I participated in an interesting discussion recently on NTen‘s discussion group about how much nonprofit organizations should take advantage of hosted software applications. I’ve been a proponent of ASPs / on demand software for quite a while now; the only major application I haven’t switched over is email, which I continue to download to my local PC using Thunderbird. But my main CRM (SalesForce) and calendar (Google) is web based; I still can’t understand why my wife (and many others) insist on relying on Outlook where this information is stored locally where it is subject to computer / backup failure AND can only be accessed from that one location (or through remote access).
Nonprofits usually have limited technical resources, if any at all. Using hosted applications reduces the need for a home grown networking infrastructure; the main concern becomes having a reliable Internet connection. But this doesnot mean that no tech savvy staff are needed. The technical skills to support online applications are different from what is required to maintain local applications since it puts a heavier reliance on choosing stable vendors and maintaining these relationships.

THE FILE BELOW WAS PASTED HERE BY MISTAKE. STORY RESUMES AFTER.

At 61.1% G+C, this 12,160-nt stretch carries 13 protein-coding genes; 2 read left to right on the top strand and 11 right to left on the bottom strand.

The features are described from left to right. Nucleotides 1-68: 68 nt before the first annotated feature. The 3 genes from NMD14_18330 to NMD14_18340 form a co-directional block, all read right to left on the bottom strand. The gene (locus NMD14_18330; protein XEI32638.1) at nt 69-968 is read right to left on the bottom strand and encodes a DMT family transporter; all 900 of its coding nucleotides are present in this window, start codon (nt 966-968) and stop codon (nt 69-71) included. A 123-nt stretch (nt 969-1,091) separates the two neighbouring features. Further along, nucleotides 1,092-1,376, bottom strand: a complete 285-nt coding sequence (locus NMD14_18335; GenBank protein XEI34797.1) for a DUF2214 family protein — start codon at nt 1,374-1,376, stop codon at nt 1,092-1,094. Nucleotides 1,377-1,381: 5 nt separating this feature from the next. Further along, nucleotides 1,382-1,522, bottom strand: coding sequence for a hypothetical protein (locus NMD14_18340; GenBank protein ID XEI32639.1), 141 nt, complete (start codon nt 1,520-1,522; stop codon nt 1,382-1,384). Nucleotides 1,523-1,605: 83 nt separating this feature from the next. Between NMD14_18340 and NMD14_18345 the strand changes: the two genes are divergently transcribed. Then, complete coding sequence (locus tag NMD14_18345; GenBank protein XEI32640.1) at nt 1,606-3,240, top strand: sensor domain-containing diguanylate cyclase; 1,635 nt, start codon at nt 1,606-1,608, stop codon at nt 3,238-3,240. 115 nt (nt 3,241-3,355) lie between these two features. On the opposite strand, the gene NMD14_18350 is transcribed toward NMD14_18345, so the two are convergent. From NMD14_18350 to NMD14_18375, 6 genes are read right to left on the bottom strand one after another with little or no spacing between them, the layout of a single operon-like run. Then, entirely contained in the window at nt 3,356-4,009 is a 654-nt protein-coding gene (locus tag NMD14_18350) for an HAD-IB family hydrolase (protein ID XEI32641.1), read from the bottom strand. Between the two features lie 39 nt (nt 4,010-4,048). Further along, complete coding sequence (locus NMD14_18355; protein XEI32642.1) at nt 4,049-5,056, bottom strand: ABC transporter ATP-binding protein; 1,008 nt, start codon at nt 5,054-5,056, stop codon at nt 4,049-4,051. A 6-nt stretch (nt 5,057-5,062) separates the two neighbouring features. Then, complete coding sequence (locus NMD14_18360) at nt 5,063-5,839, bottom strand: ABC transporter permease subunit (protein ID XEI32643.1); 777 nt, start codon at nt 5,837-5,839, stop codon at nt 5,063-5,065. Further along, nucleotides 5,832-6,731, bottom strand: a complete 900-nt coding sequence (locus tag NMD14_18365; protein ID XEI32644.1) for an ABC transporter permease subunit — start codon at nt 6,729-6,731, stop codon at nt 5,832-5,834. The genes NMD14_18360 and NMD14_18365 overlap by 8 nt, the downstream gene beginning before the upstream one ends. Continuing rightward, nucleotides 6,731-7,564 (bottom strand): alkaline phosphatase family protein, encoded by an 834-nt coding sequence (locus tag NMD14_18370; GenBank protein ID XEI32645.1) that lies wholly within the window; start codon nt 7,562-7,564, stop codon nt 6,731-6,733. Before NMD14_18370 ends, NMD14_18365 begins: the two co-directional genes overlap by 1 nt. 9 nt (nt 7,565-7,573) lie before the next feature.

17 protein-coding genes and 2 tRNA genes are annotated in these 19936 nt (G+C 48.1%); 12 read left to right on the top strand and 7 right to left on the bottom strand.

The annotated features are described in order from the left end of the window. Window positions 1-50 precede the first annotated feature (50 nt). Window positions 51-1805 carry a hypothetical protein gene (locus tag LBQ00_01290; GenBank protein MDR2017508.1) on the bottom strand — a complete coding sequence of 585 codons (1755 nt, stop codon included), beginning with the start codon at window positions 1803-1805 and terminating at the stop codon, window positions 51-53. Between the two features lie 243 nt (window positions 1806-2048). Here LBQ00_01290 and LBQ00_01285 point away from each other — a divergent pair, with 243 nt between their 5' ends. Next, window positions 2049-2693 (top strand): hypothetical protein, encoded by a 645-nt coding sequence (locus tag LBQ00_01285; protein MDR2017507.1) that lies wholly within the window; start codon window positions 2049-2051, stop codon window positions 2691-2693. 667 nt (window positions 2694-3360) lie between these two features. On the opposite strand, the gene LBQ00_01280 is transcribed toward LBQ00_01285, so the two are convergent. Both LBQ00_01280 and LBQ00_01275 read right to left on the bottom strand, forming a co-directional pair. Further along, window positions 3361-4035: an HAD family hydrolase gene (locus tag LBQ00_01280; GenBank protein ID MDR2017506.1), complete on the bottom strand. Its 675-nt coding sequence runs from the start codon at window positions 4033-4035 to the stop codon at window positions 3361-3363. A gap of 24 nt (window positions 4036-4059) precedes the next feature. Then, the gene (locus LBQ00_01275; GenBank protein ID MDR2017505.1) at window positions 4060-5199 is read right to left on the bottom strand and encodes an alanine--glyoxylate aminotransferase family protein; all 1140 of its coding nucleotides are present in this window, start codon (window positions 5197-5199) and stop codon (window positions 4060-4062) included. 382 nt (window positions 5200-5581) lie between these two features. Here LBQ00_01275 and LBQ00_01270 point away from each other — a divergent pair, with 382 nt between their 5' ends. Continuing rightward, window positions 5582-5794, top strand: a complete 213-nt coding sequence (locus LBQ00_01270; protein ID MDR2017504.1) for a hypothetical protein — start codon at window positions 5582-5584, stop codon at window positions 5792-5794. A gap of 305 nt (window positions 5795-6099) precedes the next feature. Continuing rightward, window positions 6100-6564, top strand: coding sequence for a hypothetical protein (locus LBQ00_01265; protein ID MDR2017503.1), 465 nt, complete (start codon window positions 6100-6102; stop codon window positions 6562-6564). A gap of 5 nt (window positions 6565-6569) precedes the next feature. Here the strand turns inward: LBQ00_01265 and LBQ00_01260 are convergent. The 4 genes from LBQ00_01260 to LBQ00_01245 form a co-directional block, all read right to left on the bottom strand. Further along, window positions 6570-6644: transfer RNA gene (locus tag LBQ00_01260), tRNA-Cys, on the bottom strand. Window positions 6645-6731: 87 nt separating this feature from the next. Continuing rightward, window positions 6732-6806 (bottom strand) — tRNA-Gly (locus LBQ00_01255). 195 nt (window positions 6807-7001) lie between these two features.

As is the case with local software, choosing packages that play well with other vendors is important, so it’s helpful to investigate APIs and whether or not the vendors have previously developed links to other systems.
Nonprofits can of course get discounted (mostly local) software through services such as Tech Soup, but in the long run hosted applications will win out. It’s also fascinating that some nonprofits still insist on custom applications when there are so many web based programs that can do so much ‘out of the box.’
Nten’s annual conference kicks off next week, so I’m sure this topic will be debated anew.